- 1Walter Brendel Centre of Experimental Medicine, Ludwig-Maximilians-Universität München, Marchioninistr. 15, 81377 Munich, Germany.
- 2Department of Physics & Center for NanoScience, Ludwig-Maximilians-Universität München, Geschwister-Scholl-Platz 1, 80539 Munich, Germany.
- 3Walter Brendel Centre of Experimental Medicine, Ludwig-Maximilians-Universität München, Marchioninistr. 15, 81377 Munich, Germany. Electronic address: firstname.lastname@example.org.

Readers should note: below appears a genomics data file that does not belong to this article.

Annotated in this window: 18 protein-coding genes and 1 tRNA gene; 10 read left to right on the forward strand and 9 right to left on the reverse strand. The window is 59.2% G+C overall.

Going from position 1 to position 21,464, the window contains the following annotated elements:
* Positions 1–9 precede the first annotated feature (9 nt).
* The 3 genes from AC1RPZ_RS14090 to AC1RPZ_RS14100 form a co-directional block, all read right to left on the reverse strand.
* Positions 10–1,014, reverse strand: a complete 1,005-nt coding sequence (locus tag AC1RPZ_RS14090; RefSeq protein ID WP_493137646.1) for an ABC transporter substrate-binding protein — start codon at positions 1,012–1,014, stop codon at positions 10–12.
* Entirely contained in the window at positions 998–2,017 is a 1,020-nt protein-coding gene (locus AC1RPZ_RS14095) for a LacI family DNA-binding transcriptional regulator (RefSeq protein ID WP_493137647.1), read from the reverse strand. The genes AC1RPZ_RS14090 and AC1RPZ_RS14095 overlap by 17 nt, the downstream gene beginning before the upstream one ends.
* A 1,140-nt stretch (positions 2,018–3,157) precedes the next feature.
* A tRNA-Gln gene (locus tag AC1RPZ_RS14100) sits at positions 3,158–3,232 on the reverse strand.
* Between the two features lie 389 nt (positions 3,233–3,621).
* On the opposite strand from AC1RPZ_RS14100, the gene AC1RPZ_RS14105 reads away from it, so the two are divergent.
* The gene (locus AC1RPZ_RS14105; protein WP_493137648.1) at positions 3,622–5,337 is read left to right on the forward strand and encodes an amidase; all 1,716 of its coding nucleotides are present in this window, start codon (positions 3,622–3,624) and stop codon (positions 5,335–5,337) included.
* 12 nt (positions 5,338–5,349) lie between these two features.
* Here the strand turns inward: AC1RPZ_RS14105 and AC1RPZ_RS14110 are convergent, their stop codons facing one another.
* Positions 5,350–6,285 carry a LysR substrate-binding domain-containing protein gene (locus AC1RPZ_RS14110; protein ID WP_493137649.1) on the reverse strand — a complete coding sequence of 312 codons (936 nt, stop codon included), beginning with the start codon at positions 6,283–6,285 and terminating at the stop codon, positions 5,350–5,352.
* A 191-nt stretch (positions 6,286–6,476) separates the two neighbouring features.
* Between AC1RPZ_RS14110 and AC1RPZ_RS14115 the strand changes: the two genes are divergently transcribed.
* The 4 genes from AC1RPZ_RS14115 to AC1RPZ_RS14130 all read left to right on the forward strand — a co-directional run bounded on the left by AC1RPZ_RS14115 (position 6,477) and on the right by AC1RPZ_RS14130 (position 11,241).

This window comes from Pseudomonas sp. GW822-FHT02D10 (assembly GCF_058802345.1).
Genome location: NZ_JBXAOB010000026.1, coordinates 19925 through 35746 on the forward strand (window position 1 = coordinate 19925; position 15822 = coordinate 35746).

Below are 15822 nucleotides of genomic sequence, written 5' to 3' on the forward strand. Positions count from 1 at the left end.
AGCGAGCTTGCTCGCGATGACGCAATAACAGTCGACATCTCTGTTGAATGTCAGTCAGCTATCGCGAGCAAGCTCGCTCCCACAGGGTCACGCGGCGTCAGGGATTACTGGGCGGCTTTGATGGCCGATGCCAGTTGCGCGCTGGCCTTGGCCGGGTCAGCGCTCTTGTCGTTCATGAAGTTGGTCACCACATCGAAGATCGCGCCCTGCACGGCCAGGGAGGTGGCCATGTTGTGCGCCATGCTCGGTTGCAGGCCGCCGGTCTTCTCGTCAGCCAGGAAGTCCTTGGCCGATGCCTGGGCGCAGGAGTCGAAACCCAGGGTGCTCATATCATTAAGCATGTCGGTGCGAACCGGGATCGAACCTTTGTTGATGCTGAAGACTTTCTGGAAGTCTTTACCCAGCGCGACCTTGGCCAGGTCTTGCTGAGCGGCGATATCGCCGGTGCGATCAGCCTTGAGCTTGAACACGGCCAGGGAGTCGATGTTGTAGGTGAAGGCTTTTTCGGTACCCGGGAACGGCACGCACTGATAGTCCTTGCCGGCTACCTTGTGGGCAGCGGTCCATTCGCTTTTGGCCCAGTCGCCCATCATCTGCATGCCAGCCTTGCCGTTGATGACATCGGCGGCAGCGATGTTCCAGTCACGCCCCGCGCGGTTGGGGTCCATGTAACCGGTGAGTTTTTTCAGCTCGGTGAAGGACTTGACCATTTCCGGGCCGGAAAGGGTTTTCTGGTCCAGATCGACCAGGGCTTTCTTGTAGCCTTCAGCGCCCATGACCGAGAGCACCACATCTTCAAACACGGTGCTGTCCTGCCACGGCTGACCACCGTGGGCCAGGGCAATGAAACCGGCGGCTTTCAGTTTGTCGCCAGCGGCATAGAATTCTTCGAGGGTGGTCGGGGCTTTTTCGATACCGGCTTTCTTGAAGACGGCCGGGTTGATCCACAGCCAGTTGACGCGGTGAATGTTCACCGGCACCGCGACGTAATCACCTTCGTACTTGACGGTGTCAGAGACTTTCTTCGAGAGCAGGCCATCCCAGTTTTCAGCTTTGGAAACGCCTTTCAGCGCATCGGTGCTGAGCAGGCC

DNA-based nanoconstructs possess great potential for biomedical applications. However, the in vivo behavior of such constructs at the microscopic tissue/cell level as well as their inflammatory potential is largely unknown. Unmethylated CpG sequences of DNA are recognized by Toll-like receptor 9 (TLR9), and thus initiate an innate immune response. In this study, we investigated the use of DNA-based nanotubes as carrier systems for CpGdelivery and their effect on immune cells in vivo and in real time. DNA nanotubes were microinjected into skeletal muscle of anesthetized mice. Using in vivo microscopy, we observed that the DNA tubes were internalized within minutes by tissue-resident macrophages and localized in their endosomes. Only microinjection of CpG-decorated DNA nanotubes but not of plain DNA nanotubes or CpG oligonucleotides induced a significant recruitment of leukocytes into the muscle tissue as well as activation of the NF-ĸB pathway in surrounding cells. These results suggest that DNAnanotubes are promising delivery vehicles to target tissue macrophages, whereupon the immunogenic potential depends on the decoration with CpG oligonucleotides.